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Essay #2: Milgram Experiment Vs “The Lottery”

1236 words - 5 pages

The voice of authority, powerful, influential, and enduring. But the best part is, it can come from anything. From cultures, traditions, and rituals, to the most influential politician down to a man in uniforms. Basically the voice of authority can come from anything as long as they’re perceive as so, and being so in the end made them the scapegoats for every wrongdoings men commits. Both the short story “The Lottery” by Shirley Jackson and the Milgram Experiment presents us the unconscious human nature of obedience towards what perceives to be an authority. Meanwhile the results also serves as a message to promote humanity living a conscious life instead of blindly conforming with the ...view middle of the document...

The Milgram Obedience Experiment on the other hand questions natural human behaviors towards authorities instead of a silent tradition. The authoritative figures in the experiment were the actors dress as scientist, and without questioning these men in white coat for any credentials, sixty-five percent of the test subjects eventually obeys all the orders given to them. These test subjects ranges from CEOs to plumbers, and of course they did not simply obey. Most if not all debates the ethical issues as the shock voltage continues to increase, but according to a podcast from radiolab on the Milgram Experiment, Milgram have scripted these responses and the “scientist” prods the subjects to continue four times with the final prod as an order. From this we can conclude the authority establishes itself here with the way it presents itself and the tone of voice they use to command the subjects.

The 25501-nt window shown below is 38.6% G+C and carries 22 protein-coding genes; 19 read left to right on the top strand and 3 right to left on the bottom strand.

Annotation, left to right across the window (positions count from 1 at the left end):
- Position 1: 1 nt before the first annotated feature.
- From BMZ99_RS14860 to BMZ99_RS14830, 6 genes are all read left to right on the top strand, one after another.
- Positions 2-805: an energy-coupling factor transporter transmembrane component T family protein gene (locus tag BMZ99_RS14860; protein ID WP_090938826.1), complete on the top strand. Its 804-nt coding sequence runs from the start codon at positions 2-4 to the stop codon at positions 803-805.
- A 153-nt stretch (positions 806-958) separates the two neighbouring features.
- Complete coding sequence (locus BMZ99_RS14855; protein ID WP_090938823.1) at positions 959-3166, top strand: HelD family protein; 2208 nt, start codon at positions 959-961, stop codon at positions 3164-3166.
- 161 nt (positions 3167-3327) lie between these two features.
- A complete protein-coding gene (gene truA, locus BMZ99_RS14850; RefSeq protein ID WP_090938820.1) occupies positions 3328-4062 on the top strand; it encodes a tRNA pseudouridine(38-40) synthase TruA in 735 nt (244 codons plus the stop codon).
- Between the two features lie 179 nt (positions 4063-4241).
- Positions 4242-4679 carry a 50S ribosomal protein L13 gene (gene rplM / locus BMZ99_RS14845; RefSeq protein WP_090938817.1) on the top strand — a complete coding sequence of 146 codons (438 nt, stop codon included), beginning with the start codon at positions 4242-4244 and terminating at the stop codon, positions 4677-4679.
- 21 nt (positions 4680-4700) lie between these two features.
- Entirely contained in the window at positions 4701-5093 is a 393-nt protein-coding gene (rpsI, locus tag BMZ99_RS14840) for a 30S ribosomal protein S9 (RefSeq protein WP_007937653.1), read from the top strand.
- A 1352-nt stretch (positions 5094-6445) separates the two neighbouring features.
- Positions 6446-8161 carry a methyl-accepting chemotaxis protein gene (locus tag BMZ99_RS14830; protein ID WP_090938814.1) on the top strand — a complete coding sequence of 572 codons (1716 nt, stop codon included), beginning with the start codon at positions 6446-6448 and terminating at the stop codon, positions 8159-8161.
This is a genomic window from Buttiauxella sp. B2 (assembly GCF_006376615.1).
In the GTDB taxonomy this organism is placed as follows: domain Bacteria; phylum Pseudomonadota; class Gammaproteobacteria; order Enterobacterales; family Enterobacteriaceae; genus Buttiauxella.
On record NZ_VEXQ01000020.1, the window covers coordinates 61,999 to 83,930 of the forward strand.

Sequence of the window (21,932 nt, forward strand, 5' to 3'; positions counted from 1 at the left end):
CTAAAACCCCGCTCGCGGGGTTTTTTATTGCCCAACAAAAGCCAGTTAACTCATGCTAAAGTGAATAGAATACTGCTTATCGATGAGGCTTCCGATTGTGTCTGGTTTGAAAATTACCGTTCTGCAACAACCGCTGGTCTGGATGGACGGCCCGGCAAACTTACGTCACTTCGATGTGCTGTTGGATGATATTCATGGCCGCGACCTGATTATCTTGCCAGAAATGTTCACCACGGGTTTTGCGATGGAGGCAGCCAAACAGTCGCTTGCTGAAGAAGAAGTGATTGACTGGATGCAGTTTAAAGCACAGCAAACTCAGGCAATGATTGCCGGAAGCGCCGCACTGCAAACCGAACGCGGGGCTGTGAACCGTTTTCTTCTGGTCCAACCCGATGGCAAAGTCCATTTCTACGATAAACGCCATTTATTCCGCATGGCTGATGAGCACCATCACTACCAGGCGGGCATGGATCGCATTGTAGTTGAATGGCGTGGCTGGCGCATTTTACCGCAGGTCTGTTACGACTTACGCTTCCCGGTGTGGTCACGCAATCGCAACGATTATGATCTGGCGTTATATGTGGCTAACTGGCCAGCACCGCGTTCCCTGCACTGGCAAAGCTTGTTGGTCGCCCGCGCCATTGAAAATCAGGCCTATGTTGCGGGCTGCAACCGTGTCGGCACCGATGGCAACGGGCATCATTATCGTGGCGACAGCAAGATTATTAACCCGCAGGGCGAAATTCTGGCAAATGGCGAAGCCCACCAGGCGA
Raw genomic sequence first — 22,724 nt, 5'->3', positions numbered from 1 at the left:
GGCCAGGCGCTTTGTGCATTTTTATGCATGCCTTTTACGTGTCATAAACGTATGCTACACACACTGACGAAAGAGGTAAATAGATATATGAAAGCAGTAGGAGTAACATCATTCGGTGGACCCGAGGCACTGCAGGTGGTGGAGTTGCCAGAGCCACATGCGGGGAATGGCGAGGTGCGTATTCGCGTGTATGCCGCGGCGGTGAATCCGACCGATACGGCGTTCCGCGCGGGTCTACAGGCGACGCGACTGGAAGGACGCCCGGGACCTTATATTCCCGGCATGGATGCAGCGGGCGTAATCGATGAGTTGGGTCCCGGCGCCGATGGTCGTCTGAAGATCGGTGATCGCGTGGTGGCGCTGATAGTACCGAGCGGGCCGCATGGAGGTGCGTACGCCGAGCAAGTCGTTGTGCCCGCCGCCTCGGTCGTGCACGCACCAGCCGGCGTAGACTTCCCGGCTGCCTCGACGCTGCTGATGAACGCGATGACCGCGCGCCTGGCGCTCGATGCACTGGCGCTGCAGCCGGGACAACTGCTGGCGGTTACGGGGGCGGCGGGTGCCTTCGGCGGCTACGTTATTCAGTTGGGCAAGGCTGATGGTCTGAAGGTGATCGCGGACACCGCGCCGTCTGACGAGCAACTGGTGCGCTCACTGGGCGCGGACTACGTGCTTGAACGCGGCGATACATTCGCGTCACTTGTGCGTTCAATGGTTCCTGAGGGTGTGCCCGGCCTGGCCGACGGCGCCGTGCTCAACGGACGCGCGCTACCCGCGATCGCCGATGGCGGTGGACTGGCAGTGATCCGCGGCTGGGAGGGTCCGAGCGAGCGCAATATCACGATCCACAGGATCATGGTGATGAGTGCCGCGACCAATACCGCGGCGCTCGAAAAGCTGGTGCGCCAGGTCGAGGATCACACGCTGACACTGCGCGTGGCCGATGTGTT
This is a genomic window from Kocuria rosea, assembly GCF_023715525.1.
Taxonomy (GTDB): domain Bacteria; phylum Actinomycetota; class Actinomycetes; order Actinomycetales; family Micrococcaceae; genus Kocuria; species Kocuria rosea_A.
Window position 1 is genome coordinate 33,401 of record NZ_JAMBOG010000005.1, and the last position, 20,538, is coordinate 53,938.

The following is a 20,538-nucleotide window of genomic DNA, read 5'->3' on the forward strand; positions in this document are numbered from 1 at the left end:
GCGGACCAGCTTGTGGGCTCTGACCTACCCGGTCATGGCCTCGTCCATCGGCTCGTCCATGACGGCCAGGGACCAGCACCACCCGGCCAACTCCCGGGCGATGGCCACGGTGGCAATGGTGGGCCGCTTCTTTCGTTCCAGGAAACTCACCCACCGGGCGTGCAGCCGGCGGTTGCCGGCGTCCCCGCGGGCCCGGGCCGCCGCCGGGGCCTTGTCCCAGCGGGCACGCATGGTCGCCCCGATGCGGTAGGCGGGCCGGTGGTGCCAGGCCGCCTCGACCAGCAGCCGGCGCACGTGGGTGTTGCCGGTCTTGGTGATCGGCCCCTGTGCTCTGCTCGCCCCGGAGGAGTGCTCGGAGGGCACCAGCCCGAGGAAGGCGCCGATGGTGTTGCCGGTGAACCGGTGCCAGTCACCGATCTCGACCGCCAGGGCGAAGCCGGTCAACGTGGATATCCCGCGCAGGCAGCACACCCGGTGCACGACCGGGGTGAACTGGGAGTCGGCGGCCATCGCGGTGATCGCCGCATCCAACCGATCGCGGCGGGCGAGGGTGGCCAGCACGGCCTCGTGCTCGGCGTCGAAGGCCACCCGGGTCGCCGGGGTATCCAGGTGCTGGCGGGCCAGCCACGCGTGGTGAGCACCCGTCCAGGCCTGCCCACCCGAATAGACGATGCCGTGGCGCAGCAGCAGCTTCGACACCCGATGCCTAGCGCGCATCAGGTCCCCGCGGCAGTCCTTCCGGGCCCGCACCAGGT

The Milgram Experiment puts human nature into question by testing the conditions it takes for humans to commit evil deeds. The experiment originally sets out to explain the war crimes committed by Nazis War Criminals during War World II and why so many soldiers would obey these inhumane orders even though they had clear humane consciousness themselves. When asking these soldiers of their motives, they simply answer with the excuse of “just following orders”. (Milgram Obedience Study Video) The experiment provides shocking results with over sixty-five percent of the test subjects willing hurt a stranger than disobeying an order. These outcomes clearly concludes that over half of the test subjects would in fact obey authority simply because the authoritative figure appears to be a professional or that the consequences of the experiment would fall upon the person giving them the commands. But this experiment did more than just solve the mystery to the Nazis’s obedience, it also creates widly debateable topics in sociology about human nature and how manipulative it can be. When following orders we become childlike, unable to tell the difference between good and evil, or maybe perhaps its just too much of a hassle to disagree and better to totally just disregard who is actually pulling the trigger. We put faith into what seems to be trustworthy just like young children who never doubts their parents. If so, then are humans inherently good or evil? If society did not prepare us with all these social protocols, it would be difficult to imagine what humanity would become, under authorities with malicious intents. Then what about our government that we put so much faith in? Is our morals standards preached...

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